Researchers at Yale’s School of Management have found that, among the 1,200 foreign companies that had been active in Russia prior to the invasion of Ukraine, equity markets are rewarding those that have left the country while punishing those that stay. 

The study, led by the academics running the definitive, go-to list of companies withdrawing or staying in Russia, found that said companies’ stock performance generally corresponded with the degree of their Russian exit, something that held true across regions, sectors and company sizes. While this may be true for most regions, Investment Monitor notes that the exception to the rule lies among Chinese and Indian companies, many of which have actually been punished by consumers and markets for not staying in Russia.

The researchers contend that there has been disproportionate focus on asset write-downs and lost revenue from Russia – indeed, a recent study (from the same team) showed that revenue drawn from the (near) 1,000 companies curtailing or ending operations in Russia is equivalent to approximately 45% of Russia’s GDP.

The gains of leaving Russia outweigh the losses

In this new report, however, Yale School of Management demonstrates that the shareholder wealth created through equity gains by leaving Russia has already far surpassed the cost of one-time impairments for companies that have written down the value of their Russian assets.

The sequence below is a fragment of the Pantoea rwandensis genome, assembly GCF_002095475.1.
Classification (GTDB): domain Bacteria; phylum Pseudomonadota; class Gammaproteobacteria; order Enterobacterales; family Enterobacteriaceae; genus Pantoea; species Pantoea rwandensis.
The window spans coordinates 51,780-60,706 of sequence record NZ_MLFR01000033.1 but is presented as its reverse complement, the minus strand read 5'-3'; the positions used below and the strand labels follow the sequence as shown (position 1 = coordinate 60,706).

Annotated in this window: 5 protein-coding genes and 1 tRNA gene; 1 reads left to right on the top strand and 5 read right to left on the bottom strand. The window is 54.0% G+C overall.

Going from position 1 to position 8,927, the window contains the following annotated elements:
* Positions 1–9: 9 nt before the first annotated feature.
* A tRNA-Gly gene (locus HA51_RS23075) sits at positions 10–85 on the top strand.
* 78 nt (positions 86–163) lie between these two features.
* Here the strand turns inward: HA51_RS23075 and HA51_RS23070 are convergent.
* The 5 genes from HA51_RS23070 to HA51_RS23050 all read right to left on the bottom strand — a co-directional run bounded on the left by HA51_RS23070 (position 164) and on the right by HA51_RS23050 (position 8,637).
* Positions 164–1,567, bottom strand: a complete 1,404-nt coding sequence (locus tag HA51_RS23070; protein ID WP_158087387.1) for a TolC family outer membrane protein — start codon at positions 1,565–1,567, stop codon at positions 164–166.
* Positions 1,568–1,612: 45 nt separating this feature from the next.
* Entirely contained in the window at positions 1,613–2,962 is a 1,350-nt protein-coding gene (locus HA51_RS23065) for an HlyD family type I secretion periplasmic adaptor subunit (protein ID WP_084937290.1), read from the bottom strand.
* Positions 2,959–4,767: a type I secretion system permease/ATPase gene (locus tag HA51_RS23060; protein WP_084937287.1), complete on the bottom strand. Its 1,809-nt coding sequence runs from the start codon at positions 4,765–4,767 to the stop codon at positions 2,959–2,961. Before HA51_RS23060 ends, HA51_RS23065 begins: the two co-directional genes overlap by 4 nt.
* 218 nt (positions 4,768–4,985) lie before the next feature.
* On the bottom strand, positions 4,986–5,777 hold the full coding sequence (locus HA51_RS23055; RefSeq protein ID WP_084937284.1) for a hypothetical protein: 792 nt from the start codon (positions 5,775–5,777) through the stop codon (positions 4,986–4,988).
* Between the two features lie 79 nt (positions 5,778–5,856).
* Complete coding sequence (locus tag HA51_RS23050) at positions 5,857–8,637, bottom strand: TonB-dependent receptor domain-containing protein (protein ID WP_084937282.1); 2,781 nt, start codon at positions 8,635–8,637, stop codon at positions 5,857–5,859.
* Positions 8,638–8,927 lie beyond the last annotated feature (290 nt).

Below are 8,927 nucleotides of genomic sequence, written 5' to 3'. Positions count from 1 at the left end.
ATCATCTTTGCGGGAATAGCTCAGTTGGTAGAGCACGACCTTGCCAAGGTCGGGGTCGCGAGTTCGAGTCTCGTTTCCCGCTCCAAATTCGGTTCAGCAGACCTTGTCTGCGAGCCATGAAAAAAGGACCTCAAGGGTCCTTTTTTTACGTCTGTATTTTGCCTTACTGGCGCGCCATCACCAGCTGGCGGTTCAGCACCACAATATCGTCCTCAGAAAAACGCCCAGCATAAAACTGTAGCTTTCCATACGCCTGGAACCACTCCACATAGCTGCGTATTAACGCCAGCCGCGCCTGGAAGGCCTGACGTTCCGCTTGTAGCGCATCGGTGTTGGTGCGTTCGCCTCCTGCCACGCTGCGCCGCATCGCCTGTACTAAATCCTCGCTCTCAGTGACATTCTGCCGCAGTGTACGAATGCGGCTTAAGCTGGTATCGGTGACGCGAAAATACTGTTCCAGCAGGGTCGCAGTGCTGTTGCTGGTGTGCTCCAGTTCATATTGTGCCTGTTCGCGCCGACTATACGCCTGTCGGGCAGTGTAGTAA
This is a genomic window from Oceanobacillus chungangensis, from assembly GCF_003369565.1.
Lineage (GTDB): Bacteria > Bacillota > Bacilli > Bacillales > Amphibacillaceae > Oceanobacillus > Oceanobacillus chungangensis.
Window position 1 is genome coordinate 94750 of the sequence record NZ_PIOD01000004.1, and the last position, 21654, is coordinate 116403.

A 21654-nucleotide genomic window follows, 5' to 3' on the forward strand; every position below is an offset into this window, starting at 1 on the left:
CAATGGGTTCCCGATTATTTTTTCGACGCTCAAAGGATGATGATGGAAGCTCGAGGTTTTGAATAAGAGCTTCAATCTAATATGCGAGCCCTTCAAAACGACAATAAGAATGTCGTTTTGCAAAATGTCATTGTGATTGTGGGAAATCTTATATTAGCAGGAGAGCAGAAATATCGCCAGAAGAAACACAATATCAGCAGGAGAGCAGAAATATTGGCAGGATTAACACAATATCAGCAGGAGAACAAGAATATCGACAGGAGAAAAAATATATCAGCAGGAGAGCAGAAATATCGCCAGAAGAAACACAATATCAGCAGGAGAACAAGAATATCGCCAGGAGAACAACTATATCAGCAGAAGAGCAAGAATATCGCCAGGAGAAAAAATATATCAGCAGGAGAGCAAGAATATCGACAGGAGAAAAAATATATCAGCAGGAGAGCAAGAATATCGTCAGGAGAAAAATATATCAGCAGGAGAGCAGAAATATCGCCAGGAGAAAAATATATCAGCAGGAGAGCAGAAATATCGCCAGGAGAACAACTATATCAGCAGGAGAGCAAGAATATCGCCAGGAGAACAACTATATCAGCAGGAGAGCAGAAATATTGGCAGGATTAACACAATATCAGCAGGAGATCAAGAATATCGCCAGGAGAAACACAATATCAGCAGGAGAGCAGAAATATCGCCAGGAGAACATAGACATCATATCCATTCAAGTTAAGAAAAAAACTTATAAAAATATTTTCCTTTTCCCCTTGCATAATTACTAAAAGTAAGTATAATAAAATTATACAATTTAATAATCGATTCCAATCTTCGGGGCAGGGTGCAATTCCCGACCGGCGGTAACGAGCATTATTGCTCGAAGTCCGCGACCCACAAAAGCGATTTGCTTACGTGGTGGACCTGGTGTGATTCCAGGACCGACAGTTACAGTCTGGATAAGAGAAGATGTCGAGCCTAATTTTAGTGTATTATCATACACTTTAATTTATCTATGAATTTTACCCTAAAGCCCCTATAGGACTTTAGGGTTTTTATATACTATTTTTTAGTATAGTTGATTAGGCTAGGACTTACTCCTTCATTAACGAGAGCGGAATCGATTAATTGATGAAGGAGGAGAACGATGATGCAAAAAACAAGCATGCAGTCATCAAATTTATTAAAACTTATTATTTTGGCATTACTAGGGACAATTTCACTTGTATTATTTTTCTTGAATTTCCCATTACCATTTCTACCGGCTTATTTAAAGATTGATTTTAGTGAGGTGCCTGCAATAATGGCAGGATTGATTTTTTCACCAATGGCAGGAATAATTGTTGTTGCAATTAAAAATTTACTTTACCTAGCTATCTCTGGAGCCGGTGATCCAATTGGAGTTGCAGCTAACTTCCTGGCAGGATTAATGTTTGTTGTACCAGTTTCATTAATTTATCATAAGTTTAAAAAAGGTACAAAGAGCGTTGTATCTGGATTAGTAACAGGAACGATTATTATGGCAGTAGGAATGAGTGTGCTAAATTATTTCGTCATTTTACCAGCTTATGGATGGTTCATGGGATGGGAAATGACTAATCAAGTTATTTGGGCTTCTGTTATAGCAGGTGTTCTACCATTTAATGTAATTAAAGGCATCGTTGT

“Furthermore, we find the pattern of financial markets rewarding companies for exiting Russia is not confined to only public equity markets through our analysis of credit and derivative markets, in particular longer maturity corporate debt, credit spreads and related credit default swap pricing, showing that the investor response has been incredibly broad-based across financial markets,” the team wrote in the paper’s abstract.

“Our sweeping analysis of global capital flows demonstrates the importance investors attribute to the decision to withdraw from Russia – and that investors believe the global reputational risk incurred by remaining in Russia at a time when nearly 1,000 major global corporations have exited far outweigh the costs of leaving,” the team added. “Clearly, doing well has not been antithetical to doing good – at least when it comes to withdrawing from Russia.” 

Yale’s findings are corroborated by other recent studies such as the 2022 Edelman Trust Barometer Special Report: The Geopolitical Business, conducted in 14 countries with 14,000 respondents in the past month. It finds that there is a new expectation of business action in the geopolitical realm. 

In fact, nearly all of its respondents say that they expect corporations to act in response to an unprovoked invasion in countries where they do business, be it by applying political and economic pressure or publicly speaking out against the aggressor. 

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Meanwhile, nearly half of those responding to Edelman’s survey said they have bought or boycotted brands or companies based on their response to the invasion of Ukraine. Another key finding is that employees are significantly more loyal to an employer (79% versus 55%) and willing to recommend that employer (80% versus 54%) if the Ukraine response has met their expectations.

The conclusion from Yale and Edelman is simple. It pays for companies to leave Russia.